The lockdown in Wales has been extended by three weeks, First Minister Mark Drakeford has confirmed in a video message.
Despite some positive signs, he said it was "still too early to change course" in the coronavirus fight.
He said lifting the stay-at-home restrictions too soon could result in more deaths.
Ministers from all four UK nations have all agreed to do the same - pushing the lockdown into May.
Welsh ministers had already announced it would be extended, but not by how long.
Foreign Secretary Dominic Raab made the same announcement for England on Thursday evening - Mr Drakeford said UK government ministers had "caught up" with his decision from last week.
Under the restrictions you may only leave home for a limited set of reasons, which include:
- To obtain essentials, such as food and medicine
- For exercise, once a day
- For work, if you cannot work from home
People who breach the lockdown can be fined by the police. In Wales they range between £60 for a first offence and £120 for subsequent offences.
Gatherings of more than two people are banned and many shops have been forced to close.
Senior ministers from Wales, Scotland, Northern Ireland and the UK government discussed the lockdown at a meeting of Cobra on Thursday.
In his video message, Mr Drakeford said each of the ministers agreed that "the current restrictions on movement to protect the NHS and so to save lives, should continue for another three weeks".
He said this was based on expert scientific analysis of the latest data on the coronavirus outbreak.
'Many lives are still at stake'
The first minister said he knew the last three weeks had been difficult for many people.
But he said: "While there are some positive signs in the data, it is still too early to change course.
"Many lives are still at stake and too many families have already lost loved ones."
Mr Drakeford added: "I am clear that we cannot risk throwing away all the sacrifices we have made here in Wales over the last few weeks by lifting the restrictions too soon.
"That could mean more deaths and, in the long run, even greater impact on people's jobs and livelihoods."
While the UK government and the three devolved governments are working together on the lockdown measures, the rules are made on a per-country basis.
The Welsh Government has its own lockdown legislation, which is broadly the same as elsewhere but has small differences, including measures on social distancing in the workplace.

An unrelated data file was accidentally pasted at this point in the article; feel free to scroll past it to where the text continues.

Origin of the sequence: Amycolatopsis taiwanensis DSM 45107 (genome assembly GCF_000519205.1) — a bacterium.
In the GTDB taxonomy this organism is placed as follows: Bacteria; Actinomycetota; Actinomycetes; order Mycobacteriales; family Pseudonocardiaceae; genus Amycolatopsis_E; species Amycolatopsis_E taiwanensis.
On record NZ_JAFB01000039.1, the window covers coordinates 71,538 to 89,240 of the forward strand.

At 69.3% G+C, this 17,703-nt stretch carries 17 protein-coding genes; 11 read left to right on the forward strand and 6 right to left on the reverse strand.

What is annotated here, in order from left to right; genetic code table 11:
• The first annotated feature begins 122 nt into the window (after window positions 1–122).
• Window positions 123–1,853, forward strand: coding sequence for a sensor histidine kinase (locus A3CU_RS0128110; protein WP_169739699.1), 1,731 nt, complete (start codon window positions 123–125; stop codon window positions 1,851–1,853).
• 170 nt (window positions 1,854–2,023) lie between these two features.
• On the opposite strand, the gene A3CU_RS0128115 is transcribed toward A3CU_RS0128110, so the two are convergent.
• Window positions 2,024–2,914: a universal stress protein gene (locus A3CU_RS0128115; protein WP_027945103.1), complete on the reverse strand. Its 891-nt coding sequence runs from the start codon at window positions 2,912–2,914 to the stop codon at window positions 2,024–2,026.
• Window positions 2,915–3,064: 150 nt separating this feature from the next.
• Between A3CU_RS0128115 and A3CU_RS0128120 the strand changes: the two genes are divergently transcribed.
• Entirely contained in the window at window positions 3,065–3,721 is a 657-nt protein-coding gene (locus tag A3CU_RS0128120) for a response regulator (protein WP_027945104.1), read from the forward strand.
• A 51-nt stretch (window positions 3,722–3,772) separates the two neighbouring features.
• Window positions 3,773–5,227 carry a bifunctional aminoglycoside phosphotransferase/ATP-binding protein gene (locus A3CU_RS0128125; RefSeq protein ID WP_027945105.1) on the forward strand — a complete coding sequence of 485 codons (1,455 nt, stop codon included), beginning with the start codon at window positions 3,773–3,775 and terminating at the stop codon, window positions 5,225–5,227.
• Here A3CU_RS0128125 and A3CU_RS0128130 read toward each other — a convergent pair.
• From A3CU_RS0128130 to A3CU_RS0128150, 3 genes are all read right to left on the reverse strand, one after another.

Mr Drakeford told BBC Wales Today UK government ministers "have caught up" with his announcement last week that he would extend the lockdown "because they've agreed today with what I said".
Although he insisted he was "keen" to work on a "four-nation basis", he said his responsibility was to Wales first.
"I think we're always stronger in this position where we're able to work together and act together, but in the end my responsibility is to do the right thing for Wales," he added.
Opposition leaders in Wales backed the extension.
Welsh Conservative assembly leader Paul Davies said: "Based on the scientific data available, and the number of cases of coronavirus, this really is the only sensible and safe approach to take at the moment."
Plaid Cymru leader Adam Price called for assurance that the lockdown restrictions across the UK "will only be lifted when all home nations agree to it".
Welsh Secretary Simon Hart, a Conservative UK government minister, said the announcement was "to be expected".
"Everybody agrees we're not quite there yet and there's another big push required to see if we can get those numbers really under control."
Dominic Raab told the daily No 10 briefing that a review concluded relaxing the measures now would risk harming public health and the economy.
"We still don't have the infection rate down as far as we need to," he said.
The announcement came as a former consultant at Public Health Wales warned of "dramatic" long-term effects on people's health from the economic impact of the lockdown.
Prior to Thursday's announcement, Dr Roland Salmon, a retired medical epidemiologist, said: "I don't think it's clear that the lockdown has worked.
"If we see the press conferences in 10 Downing Street every afternoon, we see people looking at the graph and telling us that there are green shoots - but the green shoots never seem to quite turn into flowers."
He said when life expectancy, health inequalities and well-being are weighed up, "the health price that we'll have to pay in the future may well be more than the benefit that we are getting now".